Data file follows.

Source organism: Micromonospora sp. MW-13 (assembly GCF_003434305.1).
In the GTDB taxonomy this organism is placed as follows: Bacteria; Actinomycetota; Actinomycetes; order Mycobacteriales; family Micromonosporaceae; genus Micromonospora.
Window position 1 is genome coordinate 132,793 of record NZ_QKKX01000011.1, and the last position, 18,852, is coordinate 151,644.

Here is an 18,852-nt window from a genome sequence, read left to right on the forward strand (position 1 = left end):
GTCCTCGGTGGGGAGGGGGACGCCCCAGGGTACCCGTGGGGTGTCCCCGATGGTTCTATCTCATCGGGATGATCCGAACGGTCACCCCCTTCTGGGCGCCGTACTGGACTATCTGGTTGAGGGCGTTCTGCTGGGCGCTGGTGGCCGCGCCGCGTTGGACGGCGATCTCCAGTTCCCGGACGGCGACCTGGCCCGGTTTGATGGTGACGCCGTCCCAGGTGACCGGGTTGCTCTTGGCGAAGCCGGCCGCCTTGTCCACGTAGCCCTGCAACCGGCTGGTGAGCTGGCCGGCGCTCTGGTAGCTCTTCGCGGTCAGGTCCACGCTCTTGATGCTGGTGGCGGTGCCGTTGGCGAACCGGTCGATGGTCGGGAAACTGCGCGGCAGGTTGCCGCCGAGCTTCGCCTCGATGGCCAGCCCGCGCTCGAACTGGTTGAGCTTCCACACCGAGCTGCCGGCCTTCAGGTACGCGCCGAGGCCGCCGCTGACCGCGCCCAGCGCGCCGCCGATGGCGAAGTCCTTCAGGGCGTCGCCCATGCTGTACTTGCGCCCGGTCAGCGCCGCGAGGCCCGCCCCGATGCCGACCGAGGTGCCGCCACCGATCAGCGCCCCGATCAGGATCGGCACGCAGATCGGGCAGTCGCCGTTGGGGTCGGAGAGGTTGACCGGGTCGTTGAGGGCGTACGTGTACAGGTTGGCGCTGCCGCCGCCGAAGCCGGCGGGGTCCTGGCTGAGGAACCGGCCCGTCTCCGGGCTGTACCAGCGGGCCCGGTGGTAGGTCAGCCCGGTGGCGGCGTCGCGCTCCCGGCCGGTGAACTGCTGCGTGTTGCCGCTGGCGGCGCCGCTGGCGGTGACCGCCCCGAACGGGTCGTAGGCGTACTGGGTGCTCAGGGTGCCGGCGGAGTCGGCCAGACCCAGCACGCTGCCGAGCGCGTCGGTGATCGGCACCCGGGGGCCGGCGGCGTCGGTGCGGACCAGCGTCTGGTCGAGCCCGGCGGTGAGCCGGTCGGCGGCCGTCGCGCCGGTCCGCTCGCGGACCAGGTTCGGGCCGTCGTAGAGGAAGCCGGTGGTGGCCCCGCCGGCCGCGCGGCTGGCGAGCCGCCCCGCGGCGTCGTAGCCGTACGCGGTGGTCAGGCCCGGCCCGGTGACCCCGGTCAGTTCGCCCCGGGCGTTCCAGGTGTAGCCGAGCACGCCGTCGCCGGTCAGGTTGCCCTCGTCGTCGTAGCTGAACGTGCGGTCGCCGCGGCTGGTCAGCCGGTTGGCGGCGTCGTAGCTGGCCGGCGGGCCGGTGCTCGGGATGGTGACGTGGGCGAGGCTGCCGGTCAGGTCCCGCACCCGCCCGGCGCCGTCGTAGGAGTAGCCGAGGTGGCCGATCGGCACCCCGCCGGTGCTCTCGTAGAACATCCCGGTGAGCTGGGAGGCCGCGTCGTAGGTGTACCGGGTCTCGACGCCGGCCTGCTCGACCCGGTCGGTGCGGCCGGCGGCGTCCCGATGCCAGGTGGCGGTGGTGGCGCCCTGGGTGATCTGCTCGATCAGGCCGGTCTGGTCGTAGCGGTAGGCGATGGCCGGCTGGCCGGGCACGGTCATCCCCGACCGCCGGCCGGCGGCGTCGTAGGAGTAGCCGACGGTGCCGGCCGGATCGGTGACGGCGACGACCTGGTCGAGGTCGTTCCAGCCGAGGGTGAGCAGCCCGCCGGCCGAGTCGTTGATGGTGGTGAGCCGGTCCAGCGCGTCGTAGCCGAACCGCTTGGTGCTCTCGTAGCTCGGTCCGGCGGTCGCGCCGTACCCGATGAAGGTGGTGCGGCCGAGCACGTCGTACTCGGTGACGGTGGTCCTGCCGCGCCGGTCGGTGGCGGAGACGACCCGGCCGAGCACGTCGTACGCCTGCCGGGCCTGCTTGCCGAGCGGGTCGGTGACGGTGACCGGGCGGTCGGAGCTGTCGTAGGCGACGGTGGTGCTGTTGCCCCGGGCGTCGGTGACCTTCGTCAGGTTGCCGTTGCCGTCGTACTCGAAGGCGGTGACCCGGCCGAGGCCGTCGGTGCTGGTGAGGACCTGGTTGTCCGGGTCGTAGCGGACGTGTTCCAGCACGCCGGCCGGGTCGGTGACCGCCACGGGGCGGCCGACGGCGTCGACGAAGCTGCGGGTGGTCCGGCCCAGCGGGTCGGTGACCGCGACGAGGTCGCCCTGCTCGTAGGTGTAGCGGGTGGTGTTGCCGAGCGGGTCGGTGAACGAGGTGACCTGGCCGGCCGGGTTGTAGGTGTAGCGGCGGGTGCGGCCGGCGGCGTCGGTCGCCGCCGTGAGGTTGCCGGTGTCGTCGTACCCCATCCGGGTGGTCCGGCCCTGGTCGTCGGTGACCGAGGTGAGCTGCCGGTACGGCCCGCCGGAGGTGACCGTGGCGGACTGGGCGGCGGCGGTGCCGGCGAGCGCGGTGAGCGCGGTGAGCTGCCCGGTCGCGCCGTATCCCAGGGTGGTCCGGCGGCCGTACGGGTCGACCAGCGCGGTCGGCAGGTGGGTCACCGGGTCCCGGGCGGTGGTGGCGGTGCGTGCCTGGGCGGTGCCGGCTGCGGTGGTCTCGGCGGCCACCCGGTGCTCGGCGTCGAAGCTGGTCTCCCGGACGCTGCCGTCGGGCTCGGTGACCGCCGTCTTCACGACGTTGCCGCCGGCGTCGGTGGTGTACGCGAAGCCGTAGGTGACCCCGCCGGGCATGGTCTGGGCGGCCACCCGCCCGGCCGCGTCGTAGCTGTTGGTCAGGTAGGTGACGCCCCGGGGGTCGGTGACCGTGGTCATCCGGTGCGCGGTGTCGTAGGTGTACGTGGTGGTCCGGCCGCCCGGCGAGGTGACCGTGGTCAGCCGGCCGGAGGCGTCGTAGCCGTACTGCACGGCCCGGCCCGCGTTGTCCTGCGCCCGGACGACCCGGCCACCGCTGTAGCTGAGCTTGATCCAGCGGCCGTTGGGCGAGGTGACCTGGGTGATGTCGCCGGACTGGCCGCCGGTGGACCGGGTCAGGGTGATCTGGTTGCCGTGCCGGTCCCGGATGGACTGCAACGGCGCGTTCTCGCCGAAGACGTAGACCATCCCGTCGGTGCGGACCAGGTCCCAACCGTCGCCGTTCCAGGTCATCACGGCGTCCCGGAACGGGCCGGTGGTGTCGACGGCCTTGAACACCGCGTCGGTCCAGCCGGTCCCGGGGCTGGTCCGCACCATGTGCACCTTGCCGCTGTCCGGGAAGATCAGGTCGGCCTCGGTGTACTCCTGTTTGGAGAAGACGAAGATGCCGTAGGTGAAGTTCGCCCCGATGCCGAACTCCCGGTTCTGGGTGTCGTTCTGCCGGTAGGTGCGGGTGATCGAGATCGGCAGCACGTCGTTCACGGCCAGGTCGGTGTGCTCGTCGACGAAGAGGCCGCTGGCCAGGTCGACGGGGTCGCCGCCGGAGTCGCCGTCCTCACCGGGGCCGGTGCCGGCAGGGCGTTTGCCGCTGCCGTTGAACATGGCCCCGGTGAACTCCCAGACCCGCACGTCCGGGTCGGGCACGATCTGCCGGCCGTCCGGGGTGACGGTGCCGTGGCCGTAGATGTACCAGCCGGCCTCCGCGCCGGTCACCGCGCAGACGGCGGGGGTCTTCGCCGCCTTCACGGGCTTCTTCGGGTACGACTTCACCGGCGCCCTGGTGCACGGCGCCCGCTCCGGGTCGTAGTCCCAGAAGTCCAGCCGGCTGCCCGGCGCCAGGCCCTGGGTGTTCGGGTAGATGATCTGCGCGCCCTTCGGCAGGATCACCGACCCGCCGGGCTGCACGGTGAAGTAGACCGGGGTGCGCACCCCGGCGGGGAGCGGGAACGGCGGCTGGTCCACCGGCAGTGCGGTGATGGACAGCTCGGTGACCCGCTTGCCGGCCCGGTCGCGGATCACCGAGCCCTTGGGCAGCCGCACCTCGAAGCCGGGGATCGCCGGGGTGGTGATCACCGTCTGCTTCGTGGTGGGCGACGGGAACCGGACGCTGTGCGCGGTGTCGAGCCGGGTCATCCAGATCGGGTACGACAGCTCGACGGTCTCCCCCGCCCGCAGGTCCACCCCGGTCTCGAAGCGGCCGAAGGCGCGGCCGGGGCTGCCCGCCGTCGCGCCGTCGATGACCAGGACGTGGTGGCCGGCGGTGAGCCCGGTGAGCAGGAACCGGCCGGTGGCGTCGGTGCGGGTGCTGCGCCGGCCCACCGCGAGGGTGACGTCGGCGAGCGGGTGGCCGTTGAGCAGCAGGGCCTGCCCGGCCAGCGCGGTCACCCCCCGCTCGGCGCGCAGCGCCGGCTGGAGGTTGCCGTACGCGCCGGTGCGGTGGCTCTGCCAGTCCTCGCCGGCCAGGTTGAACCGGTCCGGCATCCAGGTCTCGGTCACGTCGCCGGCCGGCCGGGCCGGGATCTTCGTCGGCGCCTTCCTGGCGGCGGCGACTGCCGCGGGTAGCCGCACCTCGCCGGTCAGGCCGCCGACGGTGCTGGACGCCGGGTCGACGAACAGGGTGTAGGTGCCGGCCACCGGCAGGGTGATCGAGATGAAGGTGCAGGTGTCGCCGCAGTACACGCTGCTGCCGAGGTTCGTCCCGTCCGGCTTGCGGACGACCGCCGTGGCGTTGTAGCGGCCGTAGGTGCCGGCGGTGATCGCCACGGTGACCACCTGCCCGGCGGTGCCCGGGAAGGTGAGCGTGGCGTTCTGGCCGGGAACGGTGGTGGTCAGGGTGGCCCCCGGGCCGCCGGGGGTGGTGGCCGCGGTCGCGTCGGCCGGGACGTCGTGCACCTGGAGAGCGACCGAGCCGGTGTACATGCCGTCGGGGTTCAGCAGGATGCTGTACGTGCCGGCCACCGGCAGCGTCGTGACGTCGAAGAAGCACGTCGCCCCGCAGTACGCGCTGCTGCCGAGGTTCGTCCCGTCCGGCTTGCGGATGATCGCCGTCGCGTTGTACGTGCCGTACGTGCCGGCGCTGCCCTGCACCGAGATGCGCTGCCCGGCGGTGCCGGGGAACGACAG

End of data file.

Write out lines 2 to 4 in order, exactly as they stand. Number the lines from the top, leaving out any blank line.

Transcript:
In the GTDB taxonomy this organism is placed as follows: Bacteria; Actinomycetota; Actinomycetes; order Mycobacteriales; family Micromonosporaceae; genus Micromonospora.
Window position 1 is genome coordinate 132,793 of record NZ_QKKX01000011.1, and the last position, 18,852, is coordinate 151,644.

Here is an 18,852-nt window from a genome sequence, read left to right on the forward strand (position 1 = left end):